Gambia: The Threat of Money Laundering
Year after year, transnational organized crimes continue to threaten international peace and security. Money laundering (ML) and financing of terrorism (FT) are significant manifestations of this threat.
Money laundering is of course a derivative crime, stemming from a predicate offence; the financing of terrorism is rather a ‘reversed’ form of money laundering since it may involve both legitimate and illegitimate funds. Well-documented evidence exists which demonstrates that both money laundering and terrorist financing are highly detrimental to peace and security, and in fact undermine the overall stability and development of society. Concerted, coordinated efforts to eradicate these phenomena are becoming increasingly important globally. Technological advancement and the globalization of communication, together with world economic interdependence, have changed the social and political landscape of the planet. Organized criminals are at the forefront of these changes and take advantage of the powerful instruments of technology and globalization to perpetrate their unwholesome activities with absolute impunity. While criminals respect no territorial boundaries, law enforcement must act within the confines of the law in order to counter these criminal activities. Because of the difficulties in responding rapidly to the threat of transnational organised crime, even in the most advanced countries, law enforcement always seems to be a step behind the complex modus operandi of criminals. Therefore, no country can effectively tackle the menace of transnational organized crime by itself. At the outset, it is clear that criminals explore and exploit the socio-economic conditions of societies, taking particular advantage of the weak links in regulation and enforcement. Money laundering and financing of terrorism are not new phenomena in West Africa. Typologies had identified a good number of ML cases in the region while cases of FT are now beginning to be identified in several countries. This is the reason why states in this region have a duty to act together with other concerned nations and international bodies to combat these threats. This has to be done not only as part of protecting the world economies against criminal infiltration, but also to enhance the rule of law, deepen regional integration and maintain regional peace and security. Our countries are under serious threat of social dislocation and we have to act now. West Africa is one of the poorest and most neglected regions of the world. It is now faced with a huge challenge, due to its vulnerability to transnational organized crime and because of its limited capacity to respond effectively to this challenge. The continued regular outbreak of conflict and civil unrest are holding the region hostage to outside influence, making the realization of sustainable economic development objectives very difficult in those countries where conflict occurs. This renders the overall regional integration programme all but unattainable. Given this scenario, it becomes easy for criminals to exploit a crisis to launder the proceeds of crime and provide avenues for the financing of terrorism – as evidenced in the ongoing proliferation of small arms in parts of the region. These are most often obtained from illegal sources and are used to perpetrate and perpetuate conflicts in the region, thus contributing to additional ML predicate offences.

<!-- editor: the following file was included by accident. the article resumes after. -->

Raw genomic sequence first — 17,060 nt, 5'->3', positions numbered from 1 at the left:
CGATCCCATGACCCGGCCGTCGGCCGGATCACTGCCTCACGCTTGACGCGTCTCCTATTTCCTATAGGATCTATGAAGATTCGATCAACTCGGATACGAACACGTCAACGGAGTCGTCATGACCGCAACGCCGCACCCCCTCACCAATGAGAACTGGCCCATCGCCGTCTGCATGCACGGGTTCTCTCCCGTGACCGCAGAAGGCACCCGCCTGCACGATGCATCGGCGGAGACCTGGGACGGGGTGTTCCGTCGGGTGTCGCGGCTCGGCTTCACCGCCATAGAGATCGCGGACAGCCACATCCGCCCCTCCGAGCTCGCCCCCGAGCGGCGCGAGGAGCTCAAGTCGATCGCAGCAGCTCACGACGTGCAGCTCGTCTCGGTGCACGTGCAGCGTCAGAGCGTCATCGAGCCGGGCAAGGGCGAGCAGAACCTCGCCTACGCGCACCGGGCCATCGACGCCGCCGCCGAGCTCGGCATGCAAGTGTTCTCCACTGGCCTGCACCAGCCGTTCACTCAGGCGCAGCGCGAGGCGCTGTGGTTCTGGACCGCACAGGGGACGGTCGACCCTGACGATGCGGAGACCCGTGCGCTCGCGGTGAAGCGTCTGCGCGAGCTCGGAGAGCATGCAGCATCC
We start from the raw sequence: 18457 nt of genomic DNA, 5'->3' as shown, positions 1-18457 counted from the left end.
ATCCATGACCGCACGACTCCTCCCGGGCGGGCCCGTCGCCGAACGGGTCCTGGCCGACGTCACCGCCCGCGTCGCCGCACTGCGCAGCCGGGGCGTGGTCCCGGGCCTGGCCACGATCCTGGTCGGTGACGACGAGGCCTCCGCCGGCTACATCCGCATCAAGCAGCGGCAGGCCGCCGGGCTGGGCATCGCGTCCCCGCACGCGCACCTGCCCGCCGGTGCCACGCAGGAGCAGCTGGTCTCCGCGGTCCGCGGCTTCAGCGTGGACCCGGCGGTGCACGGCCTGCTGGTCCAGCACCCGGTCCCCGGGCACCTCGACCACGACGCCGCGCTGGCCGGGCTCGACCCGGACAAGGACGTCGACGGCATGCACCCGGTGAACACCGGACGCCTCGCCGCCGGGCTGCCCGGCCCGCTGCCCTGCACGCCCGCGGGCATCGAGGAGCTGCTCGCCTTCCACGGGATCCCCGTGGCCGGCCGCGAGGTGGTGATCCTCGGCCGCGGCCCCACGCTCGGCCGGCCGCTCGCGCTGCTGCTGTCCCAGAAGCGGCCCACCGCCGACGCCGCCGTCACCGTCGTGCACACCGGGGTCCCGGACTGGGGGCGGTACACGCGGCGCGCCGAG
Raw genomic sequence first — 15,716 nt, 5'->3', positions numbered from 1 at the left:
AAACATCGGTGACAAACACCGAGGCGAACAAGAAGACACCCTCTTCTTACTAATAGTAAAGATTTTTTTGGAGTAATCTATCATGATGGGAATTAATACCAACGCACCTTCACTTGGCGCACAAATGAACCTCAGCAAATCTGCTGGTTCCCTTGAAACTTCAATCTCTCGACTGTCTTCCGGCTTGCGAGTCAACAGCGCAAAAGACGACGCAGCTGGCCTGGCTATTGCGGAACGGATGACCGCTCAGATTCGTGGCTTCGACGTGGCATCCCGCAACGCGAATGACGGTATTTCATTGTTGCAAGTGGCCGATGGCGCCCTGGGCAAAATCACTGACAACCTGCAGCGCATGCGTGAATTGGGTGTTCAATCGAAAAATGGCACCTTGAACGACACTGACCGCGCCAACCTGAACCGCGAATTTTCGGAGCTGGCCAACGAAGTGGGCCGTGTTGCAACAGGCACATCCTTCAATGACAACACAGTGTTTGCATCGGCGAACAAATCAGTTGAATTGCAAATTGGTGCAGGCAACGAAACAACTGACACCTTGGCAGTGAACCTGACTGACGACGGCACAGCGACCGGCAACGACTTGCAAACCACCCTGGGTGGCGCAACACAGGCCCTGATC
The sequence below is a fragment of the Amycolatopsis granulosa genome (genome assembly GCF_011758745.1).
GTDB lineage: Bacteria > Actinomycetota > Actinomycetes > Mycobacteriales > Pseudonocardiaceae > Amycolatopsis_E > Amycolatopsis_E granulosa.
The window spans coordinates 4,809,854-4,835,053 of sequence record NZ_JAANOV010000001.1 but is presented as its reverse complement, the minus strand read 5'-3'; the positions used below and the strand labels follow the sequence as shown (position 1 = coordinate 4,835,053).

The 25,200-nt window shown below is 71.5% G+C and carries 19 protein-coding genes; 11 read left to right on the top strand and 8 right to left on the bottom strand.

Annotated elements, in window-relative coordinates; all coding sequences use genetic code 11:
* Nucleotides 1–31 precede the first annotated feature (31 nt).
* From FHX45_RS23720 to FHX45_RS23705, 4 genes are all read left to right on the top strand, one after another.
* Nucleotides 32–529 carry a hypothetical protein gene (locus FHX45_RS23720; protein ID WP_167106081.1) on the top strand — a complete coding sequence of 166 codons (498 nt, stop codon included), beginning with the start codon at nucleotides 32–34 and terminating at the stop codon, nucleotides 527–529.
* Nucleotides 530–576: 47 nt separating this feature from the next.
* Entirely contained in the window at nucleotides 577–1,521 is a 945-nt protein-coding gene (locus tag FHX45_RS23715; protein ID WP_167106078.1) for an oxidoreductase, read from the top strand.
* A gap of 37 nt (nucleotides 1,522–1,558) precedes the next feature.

Money laundering and the financing of terrorism severely undermine sustainable development by eroding social and human capital, threatening social and political stability, causing an artificial rise in the cost of business, and driving away investment. This undercuts the ability of the states to initiate or accelerate development. The proceeds of crime fuel corruption, which in turn facilitates the commission of other crimes and undermines the rule of law. The result of inadequate rule of law is a sense of general insecurity, which renders a state incapable of attracting enough foreign direct investment.